Saturday, February 20, 2016

Scrapbooking Like a Bookkeeper

I truly enjoy the creative side of making scrapbooks even though I have moved to a much simpler style over the years. I especially love to write the stories to accompany the photos.

I enjoy the practicality of it too: getting photographs into albums along with the stories.

But unlike many scrapbookers I cannot begin anything without completely planning it out. I even have a SPREADSHEET. See? Bookkeeper Girl strikes again!




I have never seen anyone use this type of system but I cannot scrap without it. Each box is two pages and my scrapbooks are generally between 15 and 40 sheets, meaning 30 to 80 individual pages.

I list the events or topics and count up how many pictures each group has. Then I list the extras: tickets, brochures, and so forth. Then I take a pencil and start filling in the template:


The big "X" indicates the inside cover. An "X" at the end will indicate the last page too.

Here's a closer look:
 

I know where each group of photos will go and where each piece of memorabilia will go too, so nothing gets forgotten. When each page is complete I put a little check mark in the boxes.

I definitely make changes and edits as I go, which is why I use pencil. That's where CREATIVITY comes into play! But with this system I have a pretty good idea how the project is going to go and if I need to put a project aside for a while then I know exactly where to pick up.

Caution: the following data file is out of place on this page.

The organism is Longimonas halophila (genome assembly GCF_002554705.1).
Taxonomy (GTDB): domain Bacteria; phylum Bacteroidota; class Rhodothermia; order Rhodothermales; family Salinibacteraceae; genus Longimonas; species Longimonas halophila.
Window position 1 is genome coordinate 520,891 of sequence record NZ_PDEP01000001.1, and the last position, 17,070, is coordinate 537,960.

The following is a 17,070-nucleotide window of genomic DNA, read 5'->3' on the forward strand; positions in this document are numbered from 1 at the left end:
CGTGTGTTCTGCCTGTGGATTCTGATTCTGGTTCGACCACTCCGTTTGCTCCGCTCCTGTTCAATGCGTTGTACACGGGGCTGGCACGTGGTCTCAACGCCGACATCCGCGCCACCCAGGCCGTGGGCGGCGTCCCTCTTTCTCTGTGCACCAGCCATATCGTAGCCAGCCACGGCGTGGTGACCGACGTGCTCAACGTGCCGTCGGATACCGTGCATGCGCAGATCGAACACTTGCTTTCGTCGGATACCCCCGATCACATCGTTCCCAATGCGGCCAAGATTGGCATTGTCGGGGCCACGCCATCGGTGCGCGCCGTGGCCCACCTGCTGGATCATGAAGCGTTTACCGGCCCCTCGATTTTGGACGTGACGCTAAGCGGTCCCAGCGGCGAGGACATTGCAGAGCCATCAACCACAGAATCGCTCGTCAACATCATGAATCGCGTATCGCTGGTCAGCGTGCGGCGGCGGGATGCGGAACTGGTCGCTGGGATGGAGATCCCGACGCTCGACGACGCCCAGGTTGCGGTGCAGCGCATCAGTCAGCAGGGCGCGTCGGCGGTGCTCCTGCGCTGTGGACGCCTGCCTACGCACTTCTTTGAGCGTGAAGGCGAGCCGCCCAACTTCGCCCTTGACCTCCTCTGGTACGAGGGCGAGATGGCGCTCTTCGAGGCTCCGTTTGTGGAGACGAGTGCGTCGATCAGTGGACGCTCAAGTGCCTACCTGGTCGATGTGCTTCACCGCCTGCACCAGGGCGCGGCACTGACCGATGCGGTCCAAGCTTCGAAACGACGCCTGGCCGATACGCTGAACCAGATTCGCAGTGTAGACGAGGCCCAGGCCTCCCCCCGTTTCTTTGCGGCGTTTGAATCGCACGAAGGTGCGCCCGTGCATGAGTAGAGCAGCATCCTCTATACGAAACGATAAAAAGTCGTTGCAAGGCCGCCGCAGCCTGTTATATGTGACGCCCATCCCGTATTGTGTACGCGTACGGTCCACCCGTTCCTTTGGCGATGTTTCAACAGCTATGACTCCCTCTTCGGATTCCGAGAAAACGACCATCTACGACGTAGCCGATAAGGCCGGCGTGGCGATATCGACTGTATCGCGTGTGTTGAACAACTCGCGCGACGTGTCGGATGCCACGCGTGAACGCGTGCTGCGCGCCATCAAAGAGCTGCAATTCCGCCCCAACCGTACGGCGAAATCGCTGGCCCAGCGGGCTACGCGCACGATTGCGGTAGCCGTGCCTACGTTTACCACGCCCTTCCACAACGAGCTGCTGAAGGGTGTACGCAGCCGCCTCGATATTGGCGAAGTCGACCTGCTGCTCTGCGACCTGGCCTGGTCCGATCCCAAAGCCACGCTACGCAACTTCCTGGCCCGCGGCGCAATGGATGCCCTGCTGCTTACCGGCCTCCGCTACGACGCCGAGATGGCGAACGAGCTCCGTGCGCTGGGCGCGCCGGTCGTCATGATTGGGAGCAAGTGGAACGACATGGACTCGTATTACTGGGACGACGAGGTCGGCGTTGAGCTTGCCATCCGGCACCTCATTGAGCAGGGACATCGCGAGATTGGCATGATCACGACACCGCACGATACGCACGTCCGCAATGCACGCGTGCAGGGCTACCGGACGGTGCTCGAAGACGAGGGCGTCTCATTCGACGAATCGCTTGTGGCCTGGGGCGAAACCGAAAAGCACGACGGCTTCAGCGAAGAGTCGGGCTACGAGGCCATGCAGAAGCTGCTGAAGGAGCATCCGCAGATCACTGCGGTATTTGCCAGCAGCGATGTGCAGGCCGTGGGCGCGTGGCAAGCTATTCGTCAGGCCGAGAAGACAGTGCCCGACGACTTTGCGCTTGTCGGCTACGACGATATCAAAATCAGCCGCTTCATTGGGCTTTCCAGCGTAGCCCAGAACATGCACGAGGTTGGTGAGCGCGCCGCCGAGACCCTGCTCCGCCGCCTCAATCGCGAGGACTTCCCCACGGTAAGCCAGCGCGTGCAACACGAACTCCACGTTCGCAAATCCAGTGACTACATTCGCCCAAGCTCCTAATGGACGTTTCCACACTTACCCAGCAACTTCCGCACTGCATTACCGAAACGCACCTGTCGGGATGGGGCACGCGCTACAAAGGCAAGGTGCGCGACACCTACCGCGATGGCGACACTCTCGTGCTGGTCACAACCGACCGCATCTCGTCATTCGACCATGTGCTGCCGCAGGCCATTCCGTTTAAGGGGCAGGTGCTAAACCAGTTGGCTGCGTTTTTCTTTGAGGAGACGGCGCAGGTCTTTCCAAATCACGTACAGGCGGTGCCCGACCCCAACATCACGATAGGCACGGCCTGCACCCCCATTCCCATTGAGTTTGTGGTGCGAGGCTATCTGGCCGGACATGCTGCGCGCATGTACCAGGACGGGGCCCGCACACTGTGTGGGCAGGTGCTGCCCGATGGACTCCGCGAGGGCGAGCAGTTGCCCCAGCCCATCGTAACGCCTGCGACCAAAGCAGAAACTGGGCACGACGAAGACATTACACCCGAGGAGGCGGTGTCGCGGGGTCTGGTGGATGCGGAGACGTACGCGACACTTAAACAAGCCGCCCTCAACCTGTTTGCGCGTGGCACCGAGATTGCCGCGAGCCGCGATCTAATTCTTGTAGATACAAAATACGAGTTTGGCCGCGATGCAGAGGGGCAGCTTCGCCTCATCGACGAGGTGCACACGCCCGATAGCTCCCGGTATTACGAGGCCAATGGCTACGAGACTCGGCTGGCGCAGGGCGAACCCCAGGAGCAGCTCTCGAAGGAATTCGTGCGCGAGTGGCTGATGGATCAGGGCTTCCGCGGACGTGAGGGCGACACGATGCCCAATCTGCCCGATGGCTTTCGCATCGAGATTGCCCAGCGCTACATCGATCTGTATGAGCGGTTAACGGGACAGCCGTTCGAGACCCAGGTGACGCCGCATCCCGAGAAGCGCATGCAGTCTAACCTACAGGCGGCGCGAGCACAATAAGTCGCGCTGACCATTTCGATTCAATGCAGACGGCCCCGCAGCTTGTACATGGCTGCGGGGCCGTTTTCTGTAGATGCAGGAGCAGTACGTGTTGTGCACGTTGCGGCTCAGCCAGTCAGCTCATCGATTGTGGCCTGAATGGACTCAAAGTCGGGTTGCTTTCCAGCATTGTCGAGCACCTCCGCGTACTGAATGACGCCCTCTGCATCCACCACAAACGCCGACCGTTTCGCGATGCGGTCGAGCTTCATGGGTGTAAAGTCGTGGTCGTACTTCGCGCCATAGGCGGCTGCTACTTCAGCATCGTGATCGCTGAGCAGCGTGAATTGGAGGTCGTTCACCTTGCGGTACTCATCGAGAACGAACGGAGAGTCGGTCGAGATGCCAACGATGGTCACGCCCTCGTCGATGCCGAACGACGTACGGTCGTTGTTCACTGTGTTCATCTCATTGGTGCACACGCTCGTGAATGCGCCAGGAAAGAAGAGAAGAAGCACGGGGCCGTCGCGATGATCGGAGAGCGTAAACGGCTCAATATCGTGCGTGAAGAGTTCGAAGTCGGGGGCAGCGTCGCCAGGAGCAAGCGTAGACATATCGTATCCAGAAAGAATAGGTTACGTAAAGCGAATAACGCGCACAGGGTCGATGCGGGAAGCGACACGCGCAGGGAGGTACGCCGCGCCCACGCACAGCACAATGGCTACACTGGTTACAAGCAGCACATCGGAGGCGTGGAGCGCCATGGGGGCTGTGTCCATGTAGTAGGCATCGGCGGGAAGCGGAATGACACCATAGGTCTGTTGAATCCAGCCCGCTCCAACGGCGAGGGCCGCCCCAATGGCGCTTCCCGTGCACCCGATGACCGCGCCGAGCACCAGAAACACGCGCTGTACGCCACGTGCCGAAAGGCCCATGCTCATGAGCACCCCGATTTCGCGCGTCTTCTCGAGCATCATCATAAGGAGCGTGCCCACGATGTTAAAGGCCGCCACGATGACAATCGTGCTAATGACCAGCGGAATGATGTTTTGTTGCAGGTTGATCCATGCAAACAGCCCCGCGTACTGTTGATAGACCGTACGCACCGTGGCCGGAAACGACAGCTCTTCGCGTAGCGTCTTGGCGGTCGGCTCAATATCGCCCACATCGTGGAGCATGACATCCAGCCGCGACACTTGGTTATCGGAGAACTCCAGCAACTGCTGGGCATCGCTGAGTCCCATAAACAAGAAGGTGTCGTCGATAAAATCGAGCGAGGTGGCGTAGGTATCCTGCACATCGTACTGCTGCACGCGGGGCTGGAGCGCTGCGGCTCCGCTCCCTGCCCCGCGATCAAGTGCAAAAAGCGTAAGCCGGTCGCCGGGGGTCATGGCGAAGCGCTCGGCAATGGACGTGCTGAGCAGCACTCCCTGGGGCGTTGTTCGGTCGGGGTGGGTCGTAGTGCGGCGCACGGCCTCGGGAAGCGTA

One other thing that helps is using the computer to write, edit and print the journaling. I usually put the photos, title and other page decorations on the actual page and then measure the space available for the stories. Then I use MS Word to create a bunch of text blocks, fitting them so they fill the entire sheet of paper. Then I print out a batch, cut them out and stick them on the correct pages. I have a Post-It Note system for that part!

A lot of scrappers hate their handwriting and don't write much in their scrapbooks because of it. I like my writing just fine and my block printing is even better. The trouble is trying to make manual writing fit into the required space, otherwise it ends up too long or too short. You are basically regulating the font size as you write and that ain't easy! Or the dreaded problem of reaching the end of a line and the word you need to write is too long and will slop off the journaling square and you need to start over. Who knew scrapbooking could be so angst-y?!

(Spellcheck is telling me that "scrapbooking", "scrapbooker" and "journaling" are not words but they are used all the time in the scrapbook world. Stop it, Spellcheck!)

I found that if I put the project away for a while I forget where everything goes! So each square has the measurements of the text box and where it goes. I also made notes so I could keep track of each little rat. We could certainly tell them apart in real life but it's less easy in a photograph sometimes!

BEFORE:


 AFTER: